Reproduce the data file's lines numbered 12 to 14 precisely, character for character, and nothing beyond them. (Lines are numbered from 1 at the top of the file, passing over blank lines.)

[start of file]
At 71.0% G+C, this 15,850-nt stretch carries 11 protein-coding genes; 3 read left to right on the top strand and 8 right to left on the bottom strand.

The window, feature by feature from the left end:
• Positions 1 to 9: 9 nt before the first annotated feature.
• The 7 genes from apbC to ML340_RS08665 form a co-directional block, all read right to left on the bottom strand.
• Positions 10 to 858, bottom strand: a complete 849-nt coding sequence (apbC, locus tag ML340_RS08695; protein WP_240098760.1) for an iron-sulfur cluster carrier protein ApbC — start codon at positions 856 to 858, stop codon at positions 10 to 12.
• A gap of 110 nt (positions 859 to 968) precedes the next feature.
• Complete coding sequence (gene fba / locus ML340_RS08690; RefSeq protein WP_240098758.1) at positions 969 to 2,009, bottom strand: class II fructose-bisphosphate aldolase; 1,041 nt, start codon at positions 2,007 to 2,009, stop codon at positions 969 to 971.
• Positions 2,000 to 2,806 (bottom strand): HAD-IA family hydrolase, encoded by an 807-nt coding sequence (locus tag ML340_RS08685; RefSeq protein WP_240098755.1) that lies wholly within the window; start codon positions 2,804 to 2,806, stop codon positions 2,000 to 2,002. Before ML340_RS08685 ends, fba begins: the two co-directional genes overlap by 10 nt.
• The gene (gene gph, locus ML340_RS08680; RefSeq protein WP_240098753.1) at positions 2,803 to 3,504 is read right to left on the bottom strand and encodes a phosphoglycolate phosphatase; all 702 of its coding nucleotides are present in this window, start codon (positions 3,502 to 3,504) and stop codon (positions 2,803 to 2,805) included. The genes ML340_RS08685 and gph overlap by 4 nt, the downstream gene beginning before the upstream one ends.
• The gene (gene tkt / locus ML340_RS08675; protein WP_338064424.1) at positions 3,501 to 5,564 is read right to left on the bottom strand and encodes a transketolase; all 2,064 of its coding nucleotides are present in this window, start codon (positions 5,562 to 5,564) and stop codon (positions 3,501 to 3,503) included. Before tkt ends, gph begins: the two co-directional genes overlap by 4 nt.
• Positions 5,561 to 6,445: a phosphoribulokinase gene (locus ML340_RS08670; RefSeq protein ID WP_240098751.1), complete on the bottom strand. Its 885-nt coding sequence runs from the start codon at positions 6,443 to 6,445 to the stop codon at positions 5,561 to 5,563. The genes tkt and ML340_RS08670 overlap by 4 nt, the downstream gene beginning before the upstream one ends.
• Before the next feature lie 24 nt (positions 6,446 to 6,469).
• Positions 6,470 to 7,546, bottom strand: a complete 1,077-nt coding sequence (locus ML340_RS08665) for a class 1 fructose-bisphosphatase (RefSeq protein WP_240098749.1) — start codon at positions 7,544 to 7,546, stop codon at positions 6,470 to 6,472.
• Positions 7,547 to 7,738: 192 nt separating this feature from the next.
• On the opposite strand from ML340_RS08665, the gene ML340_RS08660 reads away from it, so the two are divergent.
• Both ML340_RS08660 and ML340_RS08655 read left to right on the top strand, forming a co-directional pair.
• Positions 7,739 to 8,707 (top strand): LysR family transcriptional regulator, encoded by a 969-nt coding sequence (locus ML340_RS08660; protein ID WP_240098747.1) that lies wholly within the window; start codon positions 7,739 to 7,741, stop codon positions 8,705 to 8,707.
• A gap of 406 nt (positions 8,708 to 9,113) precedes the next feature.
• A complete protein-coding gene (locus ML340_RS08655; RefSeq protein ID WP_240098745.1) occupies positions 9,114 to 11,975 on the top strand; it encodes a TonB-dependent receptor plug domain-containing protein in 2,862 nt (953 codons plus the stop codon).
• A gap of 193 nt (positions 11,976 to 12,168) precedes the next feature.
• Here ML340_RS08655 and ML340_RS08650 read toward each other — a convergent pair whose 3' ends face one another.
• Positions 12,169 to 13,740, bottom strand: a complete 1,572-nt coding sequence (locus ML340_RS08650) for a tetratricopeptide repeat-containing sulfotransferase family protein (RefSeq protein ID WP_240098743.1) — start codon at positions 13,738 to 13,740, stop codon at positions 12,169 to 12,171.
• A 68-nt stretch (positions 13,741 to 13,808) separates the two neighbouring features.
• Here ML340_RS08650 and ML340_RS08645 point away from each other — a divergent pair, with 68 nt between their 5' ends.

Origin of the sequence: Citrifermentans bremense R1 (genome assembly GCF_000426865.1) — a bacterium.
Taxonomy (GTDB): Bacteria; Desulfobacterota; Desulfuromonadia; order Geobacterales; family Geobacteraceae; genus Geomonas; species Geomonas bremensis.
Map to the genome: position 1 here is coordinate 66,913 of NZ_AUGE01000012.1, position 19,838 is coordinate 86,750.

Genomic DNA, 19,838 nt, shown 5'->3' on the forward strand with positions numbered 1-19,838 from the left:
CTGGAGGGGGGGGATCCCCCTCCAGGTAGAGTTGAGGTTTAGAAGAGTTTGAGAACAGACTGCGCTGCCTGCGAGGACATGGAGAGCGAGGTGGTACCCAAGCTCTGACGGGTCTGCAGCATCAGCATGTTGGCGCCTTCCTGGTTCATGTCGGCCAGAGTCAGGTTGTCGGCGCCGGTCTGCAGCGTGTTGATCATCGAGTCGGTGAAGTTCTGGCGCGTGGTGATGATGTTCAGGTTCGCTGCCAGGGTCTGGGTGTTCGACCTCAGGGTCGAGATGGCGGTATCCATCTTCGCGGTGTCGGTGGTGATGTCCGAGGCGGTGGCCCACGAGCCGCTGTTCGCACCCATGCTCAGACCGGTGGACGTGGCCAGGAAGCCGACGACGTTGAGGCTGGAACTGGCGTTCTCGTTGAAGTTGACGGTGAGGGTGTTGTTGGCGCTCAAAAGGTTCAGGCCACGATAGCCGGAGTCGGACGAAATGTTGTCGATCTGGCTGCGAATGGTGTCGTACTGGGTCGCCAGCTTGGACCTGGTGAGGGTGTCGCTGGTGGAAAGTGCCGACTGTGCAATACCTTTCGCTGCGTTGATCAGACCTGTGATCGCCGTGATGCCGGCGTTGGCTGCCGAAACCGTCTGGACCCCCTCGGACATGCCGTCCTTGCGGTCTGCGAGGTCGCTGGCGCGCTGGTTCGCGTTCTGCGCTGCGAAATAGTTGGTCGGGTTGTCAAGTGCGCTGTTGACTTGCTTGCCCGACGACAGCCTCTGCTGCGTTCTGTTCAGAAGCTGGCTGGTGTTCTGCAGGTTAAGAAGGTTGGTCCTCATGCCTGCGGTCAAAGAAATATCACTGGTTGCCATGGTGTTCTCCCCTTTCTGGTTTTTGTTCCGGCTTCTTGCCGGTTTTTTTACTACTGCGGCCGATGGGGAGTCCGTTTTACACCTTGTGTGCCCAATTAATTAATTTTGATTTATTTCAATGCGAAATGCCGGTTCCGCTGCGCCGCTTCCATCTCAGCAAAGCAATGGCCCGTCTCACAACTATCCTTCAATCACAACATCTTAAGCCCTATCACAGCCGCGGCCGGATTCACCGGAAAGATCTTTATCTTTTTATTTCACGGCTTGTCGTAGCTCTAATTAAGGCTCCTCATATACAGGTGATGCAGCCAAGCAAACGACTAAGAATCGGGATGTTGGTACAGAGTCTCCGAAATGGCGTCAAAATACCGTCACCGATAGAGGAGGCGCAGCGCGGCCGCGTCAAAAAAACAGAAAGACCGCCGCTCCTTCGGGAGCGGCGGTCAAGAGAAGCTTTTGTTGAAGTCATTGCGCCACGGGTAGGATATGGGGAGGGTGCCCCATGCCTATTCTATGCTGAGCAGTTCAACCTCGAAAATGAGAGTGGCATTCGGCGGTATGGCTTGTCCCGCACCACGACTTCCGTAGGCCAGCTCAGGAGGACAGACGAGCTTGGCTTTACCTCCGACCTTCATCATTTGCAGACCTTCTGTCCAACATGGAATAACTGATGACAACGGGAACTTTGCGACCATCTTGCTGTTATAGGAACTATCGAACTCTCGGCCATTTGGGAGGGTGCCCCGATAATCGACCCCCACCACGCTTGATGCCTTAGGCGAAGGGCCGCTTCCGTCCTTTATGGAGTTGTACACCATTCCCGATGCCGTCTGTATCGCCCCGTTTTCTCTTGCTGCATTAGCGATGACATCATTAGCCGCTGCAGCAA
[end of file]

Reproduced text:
• Before the next feature lie 24 nt (positions 6,446 to 6,469).
• Positions 6,470 to 7,546, bottom strand: a complete 1,077-nt coding sequence (locus ML340_RS08665) for a class 1 fructose-bisphosphatase (RefSeq protein WP_240098749.1) — start codon at positions 7,544 to 7,546, stop codon at positions 6,470 to 6,472.
• Positions 7,547 to 7,738: 192 nt separating this feature from the next.